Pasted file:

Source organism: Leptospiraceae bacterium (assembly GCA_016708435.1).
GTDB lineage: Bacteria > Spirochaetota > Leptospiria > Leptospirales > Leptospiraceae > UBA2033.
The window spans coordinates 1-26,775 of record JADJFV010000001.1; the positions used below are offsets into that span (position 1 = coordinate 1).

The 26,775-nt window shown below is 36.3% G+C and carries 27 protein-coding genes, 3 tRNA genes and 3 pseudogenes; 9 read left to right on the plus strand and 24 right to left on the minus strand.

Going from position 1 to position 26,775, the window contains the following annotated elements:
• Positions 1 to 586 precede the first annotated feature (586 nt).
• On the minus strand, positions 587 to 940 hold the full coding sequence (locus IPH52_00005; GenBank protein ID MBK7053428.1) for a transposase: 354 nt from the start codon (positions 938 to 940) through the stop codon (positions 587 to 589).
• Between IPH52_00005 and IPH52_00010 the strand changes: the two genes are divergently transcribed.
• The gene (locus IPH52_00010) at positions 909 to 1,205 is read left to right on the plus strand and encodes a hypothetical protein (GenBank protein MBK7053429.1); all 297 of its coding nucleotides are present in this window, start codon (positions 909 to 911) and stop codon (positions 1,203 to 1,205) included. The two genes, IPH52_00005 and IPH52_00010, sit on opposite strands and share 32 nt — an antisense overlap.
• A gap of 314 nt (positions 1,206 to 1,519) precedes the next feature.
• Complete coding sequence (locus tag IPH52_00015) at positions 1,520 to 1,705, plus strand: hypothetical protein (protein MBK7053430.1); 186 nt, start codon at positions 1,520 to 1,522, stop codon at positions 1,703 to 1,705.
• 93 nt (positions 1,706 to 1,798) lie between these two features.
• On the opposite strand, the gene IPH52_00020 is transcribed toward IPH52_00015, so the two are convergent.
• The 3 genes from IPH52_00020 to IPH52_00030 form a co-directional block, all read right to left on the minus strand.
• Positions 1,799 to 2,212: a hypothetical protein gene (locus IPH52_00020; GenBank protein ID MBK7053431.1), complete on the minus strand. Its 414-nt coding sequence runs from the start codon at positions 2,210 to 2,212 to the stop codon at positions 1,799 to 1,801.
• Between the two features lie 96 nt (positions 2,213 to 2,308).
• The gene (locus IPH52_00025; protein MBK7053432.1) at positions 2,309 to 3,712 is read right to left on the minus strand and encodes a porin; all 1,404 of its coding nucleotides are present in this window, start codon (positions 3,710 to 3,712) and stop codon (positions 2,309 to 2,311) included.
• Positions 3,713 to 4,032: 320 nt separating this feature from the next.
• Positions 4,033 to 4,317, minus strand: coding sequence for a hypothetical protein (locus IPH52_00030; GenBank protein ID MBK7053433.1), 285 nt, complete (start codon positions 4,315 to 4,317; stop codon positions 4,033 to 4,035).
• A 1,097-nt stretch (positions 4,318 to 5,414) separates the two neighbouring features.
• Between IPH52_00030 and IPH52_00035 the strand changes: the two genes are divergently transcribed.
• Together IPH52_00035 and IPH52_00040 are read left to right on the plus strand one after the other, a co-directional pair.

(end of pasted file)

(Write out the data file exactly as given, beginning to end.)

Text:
Source organism: Leptospiraceae bacterium (assembly GCA_016708435.1).
GTDB lineage: Bacteria > Spirochaetota > Leptospiria > Leptospirales > Leptospiraceae > UBA2033.
The window spans coordinates 1-26,775 of record JADJFV010000001.1; the positions used below are offsets into that span (position 1 = coordinate 1).

The 26,775-nt window shown below is 36.3% G+C and carries 27 protein-coding genes, 3 tRNA genes and 3 pseudogenes; 9 read left to right on the plus strand and 24 right to left on the minus strand.

Going from position 1 to position 26,775, the window contains the following annotated elements:
• Positions 1 to 586 precede the first annotated feature (586 nt).
• On the minus strand, positions 587 to 940 hold the full coding sequence (locus IPH52_00005; GenBank protein ID MBK7053428.1) for a transposase: 354 nt from the start codon (positions 938 to 940) through the stop codon (positions 587 to 589).
• Between IPH52_00005 and IPH52_00010 the strand changes: the two genes are divergently transcribed.
• The gene (locus IPH52_00010) at positions 909 to 1,205 is read left to right on the plus strand and encodes a hypothetical protein (GenBank protein MBK7053429.1); all 297 of its coding nucleotides are present in this window, start codon (positions 909 to 911) and stop codon (positions 1,203 to 1,205) included. The two genes, IPH52_00005 and IPH52_00010, sit on opposite strands and share 32 nt — an antisense overlap.
• A gap of 314 nt (positions 1,206 to 1,519) precedes the next feature.
• Complete coding sequence (locus tag IPH52_00015) at positions 1,520 to 1,705, plus strand: hypothetical protein (protein MBK7053430.1); 186 nt, start codon at positions 1,520 to 1,522, stop codon at positions 1,703 to 1,705.
• 93 nt (positions 1,706 to 1,798) lie between these two features.
• On the opposite strand, the gene IPH52_00020 is transcribed toward IPH52_00015, so the two are convergent.
• The 3 genes from IPH52_00020 to IPH52_00030 form a co-directional block, all read right to left on the minus strand.
• Positions 1,799 to 2,212: a hypothetical protein gene (locus IPH52_00020; GenBank protein ID MBK7053431.1), complete on the minus strand. Its 414-nt coding sequence runs from the start codon at positions 2,210 to 2,212 to the stop codon at positions 1,799 to 1,801.
• Between the two features lie 96 nt (positions 2,213 to 2,308).
• The gene (locus IPH52_00025; protein MBK7053432.1) at positions 2,309 to 3,712 is read right to left on the minus strand and encodes a porin; all 1,404 of its coding nucleotides are present in this window, start codon (positions 3,710 to 3,712) and stop codon (positions 2,309 to 2,311) included.
• Positions 3,713 to 4,032: 320 nt separating this feature from the next.
• Positions 4,033 to 4,317, minus strand: coding sequence for a hypothetical protein (locus IPH52_00030; GenBank protein ID MBK7053433.1), 285 nt, complete (start codon positions 4,315 to 4,317; stop codon positions 4,033 to 4,035).
• A 1,097-nt stretch (positions 4,318 to 5,414) separates the two neighbouring features.
• Between IPH52_00030 and IPH52_00035 the strand changes: the two genes are divergently transcribed.
• Together IPH52_00035 and IPH52_00040 are read left to right on the plus strand one after the other, a co-directional pair.